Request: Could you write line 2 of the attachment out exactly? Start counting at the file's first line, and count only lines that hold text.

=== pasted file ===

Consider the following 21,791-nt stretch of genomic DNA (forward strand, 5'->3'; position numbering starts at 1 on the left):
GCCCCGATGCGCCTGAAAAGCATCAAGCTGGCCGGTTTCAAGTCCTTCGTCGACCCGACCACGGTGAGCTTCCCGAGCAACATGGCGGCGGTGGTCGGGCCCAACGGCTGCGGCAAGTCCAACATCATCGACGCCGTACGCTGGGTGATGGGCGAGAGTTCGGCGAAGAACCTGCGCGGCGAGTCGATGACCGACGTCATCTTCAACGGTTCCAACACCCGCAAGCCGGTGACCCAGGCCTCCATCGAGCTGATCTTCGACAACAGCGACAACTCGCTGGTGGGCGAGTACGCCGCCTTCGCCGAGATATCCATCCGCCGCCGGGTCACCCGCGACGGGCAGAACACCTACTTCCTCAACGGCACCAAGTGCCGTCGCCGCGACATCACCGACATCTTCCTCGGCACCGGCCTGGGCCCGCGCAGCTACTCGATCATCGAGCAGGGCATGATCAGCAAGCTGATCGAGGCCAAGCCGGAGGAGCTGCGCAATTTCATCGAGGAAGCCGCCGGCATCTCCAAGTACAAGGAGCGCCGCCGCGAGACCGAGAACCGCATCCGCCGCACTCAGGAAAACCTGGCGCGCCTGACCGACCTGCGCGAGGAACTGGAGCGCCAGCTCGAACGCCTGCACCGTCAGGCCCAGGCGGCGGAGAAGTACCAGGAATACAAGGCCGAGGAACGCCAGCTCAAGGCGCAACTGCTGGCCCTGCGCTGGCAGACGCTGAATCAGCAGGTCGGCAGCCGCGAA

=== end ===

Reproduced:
GCCCCGATGCGCCTGAAAAGCATCAAGCTGGCCGGTTTCAAGTCCTTCGTCGACCCGACCACGGTGAGCTTCCCGAGCAACATGGCGGCGGTGGTCGGGCCCAACGGCTGCGGCAAGTCCAACATCATCGACGCCGTACGCTGGGTGATGGGCGAGAGTTCGGCGAAGAACCTGCGCGGCGAGTCGATGACCGACGTCATCTTCAACGGTTCCAACACCCGCAAGCCGGTGACCCAGGCCTCCATCGAGCTGATCTTCGACAACAGCGACAACTCGCTGGTGGGCGAGTACGCCGCCTTCGCCGAGATATCCATCCGCCGCCGGGTCACCCGCGACGGGCAGAACACCTACTTCCTCAACGGCACCAAGTGCCGTCGCCGCGACATCACCGACATCTTCCTCGGCACCGGCCTGGGCCCGCGCAGCTACTCGATCATCGAGCAGGGCATGATCAGCAAGCTGATCGAGGCCAAGCCGGAGGAGCTGCGCAATTTCATCGAGGAAGCCGCCGGCATCTCCAAGTACAAGGAGCGCCGCCGCGAGACCGAGAACCGCATCCGCCGCACTCAGGAAAACCTGGCGCGCCTGACCGACCTGCGCGAGGAACTGGAGCGCCAGCTCGAACGCCTGCACCGTCAGGCCCAGGCGGCGGAGAAGTACCAGGAATACAAGGCCGAGGAACGCCAGCTCAAGGCGCAACTGCTGGCCCTGCGCTGGCAGACGCTGAATCAGCAGGTCGGCAGCCGCGAA